When you have a debt with a creditor, you will not be sued until the creditor charges off your account. A charge-off is a process by which the creditor removes your account from its books and writes off the account as bad debt. The creditor typically will not do this until somewhere between six and eight months have passed. When the account is charged-off, it will appear as a negative item on your credit report.

Verifying the Debt

    After charging off the account, the creditor will most likely turn your account over to a collections agency. A collections agency will contact you and try to collect the debt. Once the collections agency contacts you, you can request a verification of the debt. The collector then has 30 days to provide verification of the amount you owe. From that point, you have 30 days to pay the debt or set up a payment plan. After that, the creditor may file a lawsuit against you.

Will Creditor Sue?

    Even if you owe money to a creditor for an extended period of time, you may not be sued. Creditors evaluate each account differently to determine whether they will file a lawsuit. If the amount is relatively small and the creditor does not want to pursue it, you may never have a lawsuit filed against you. Companies know that they will incur legal fees along the way and it may not be worth it to them to file.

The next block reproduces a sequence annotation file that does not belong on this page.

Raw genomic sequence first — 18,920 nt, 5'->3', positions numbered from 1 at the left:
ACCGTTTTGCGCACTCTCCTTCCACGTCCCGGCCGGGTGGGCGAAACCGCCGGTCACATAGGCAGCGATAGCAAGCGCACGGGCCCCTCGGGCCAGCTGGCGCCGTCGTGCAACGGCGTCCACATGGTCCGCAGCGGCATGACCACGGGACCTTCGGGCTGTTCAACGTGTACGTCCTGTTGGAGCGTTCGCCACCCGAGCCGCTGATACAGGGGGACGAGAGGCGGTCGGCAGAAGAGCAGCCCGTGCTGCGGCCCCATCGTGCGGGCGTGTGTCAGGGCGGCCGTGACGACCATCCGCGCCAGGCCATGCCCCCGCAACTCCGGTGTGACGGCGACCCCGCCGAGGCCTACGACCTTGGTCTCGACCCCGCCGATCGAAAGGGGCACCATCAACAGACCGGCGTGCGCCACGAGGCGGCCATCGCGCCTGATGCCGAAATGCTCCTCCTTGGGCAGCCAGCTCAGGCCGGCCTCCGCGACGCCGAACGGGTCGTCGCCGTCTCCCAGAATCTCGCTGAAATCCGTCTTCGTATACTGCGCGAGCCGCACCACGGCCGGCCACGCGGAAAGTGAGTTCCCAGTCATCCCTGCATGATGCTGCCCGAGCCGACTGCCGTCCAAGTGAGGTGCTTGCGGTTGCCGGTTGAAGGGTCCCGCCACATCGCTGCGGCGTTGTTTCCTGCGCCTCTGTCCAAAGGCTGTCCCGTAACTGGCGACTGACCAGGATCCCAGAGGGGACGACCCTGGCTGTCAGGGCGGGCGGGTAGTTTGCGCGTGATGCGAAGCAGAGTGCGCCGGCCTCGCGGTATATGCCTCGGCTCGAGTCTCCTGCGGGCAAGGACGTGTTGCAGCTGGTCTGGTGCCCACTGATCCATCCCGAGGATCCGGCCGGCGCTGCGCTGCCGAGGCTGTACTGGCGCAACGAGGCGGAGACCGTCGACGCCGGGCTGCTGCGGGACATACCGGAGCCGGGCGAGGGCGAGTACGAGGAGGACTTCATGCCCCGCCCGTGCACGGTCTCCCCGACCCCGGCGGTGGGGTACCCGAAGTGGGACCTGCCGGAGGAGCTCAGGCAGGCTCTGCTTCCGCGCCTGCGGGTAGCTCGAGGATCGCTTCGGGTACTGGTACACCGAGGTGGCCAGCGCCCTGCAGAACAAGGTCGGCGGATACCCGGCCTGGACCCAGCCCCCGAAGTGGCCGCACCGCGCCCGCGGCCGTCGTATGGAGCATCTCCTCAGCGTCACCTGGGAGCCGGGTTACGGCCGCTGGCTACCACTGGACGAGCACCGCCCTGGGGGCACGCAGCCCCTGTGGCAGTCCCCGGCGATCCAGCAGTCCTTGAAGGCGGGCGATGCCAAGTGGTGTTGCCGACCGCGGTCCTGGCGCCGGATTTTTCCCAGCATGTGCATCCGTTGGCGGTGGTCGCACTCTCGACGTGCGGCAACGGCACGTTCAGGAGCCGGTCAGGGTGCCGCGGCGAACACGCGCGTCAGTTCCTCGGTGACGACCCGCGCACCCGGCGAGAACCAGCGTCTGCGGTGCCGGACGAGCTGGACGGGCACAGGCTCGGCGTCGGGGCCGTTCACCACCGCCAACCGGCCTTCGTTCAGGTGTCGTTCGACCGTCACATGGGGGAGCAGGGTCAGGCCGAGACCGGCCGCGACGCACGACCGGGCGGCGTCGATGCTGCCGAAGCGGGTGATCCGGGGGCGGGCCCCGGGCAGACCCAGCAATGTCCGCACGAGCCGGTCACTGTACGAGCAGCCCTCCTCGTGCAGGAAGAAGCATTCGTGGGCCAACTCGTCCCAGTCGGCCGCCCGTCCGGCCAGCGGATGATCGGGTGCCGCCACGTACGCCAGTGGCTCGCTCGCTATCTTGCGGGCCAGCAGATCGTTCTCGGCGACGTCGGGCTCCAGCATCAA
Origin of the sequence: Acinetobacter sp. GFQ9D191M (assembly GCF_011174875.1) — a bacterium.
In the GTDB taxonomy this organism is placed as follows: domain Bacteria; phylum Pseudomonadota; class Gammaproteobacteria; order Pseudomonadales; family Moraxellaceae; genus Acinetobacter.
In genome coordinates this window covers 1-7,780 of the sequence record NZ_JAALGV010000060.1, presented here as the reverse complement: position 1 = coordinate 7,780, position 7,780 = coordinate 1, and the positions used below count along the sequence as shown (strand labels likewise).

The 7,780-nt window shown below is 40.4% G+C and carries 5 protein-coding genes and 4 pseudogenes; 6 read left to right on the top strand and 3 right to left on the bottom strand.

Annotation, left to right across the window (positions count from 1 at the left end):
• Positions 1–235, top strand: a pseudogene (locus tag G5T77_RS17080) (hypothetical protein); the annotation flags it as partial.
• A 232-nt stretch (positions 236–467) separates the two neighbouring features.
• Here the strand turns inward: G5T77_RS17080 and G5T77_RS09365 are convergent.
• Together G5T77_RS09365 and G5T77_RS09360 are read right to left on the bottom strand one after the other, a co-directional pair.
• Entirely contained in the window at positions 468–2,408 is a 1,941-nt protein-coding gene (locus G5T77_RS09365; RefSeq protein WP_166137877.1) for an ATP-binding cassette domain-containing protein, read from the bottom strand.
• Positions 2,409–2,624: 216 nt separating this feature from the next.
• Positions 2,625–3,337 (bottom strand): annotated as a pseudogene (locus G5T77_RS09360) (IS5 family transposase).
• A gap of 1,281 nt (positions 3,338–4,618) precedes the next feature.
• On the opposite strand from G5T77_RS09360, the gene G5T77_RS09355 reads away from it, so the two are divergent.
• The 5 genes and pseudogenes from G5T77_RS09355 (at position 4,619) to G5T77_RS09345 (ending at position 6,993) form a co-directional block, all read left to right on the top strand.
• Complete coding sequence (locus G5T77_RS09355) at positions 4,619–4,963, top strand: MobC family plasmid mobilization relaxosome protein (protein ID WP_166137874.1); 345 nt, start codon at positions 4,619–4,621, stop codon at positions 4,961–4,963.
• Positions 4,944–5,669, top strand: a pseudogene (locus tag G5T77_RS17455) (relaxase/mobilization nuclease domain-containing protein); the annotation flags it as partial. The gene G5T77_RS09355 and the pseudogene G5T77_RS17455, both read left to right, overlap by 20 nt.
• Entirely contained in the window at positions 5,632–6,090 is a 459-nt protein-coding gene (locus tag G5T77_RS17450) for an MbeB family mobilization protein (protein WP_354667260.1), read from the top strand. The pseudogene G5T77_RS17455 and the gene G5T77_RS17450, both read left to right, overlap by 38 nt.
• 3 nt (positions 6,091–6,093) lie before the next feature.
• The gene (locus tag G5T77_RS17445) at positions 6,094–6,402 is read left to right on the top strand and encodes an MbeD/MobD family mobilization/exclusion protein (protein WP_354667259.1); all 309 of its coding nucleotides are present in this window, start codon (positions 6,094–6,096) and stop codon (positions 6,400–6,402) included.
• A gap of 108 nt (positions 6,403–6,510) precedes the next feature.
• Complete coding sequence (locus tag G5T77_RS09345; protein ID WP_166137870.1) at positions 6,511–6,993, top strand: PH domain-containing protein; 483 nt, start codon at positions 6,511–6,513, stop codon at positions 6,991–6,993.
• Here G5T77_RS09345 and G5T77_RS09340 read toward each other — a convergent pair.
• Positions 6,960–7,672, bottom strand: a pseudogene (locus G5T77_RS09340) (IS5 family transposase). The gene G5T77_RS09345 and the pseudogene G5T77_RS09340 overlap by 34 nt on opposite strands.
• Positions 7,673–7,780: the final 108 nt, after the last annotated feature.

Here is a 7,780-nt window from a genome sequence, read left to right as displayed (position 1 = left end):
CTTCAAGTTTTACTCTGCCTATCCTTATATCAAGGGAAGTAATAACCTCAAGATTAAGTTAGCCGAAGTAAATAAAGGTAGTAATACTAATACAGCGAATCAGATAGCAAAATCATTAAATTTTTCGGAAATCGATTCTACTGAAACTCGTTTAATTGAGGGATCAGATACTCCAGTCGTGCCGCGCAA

Statute of Limitations

    When it comes to collecting a debt, creditors must abide by the statute of limitations laws. Each state has a statute of limitations on debt. If the debt has been in effect for longer than the statute of limitations, the creditor can no longer collect it. Statutes of limitations very from as short as three years to as long as 15 years.

What Is a FICO Score & Why Is It Important?

What Is a FICO Score & Why Is It Important?

Building a credit history and maintaining a high FICO credit score opens the door to various financing opportunities. Credit scores are highly important, and understanding how lenders and creditors use FICO scores may encourage you to improve your score and make wise credit decisions.

What Is a FICO Score?

    FICO credit score refers to a three-digit number that creditors and lenders use to determine whether a person is a good candidate for financing. The score is based on information found in an individual's credit report. These scores range from 300 to 850, and having a score 700 or higher is generally a good indication of wise credit habits, says Experian. They are called FICO scores after Fair Isaac Corp., the company that developed the credit scoring model.

Factors that Influence FICO

    Knowing the factors that influence a FICO credit score can put you a step closer to improving your present rating. Myfico.com highlights several factors that affect scoring. The two biggest factors are payment history and the amount owed, which impact scores by 35 and 30 percent, respectively. Improving a FICO score undoubtedly calls for paying bills on time and reducing consumer debt. Other factors that are used in determining your credit score include the length of credit history (15 percent), the types of credit accounts held and recent credit applications (10 percent each). For these reasons, keeping older accounts opened, acquiring a mixture of accounts and limiting inquiries can give your FICO credit score a boost.

FICO and Approvals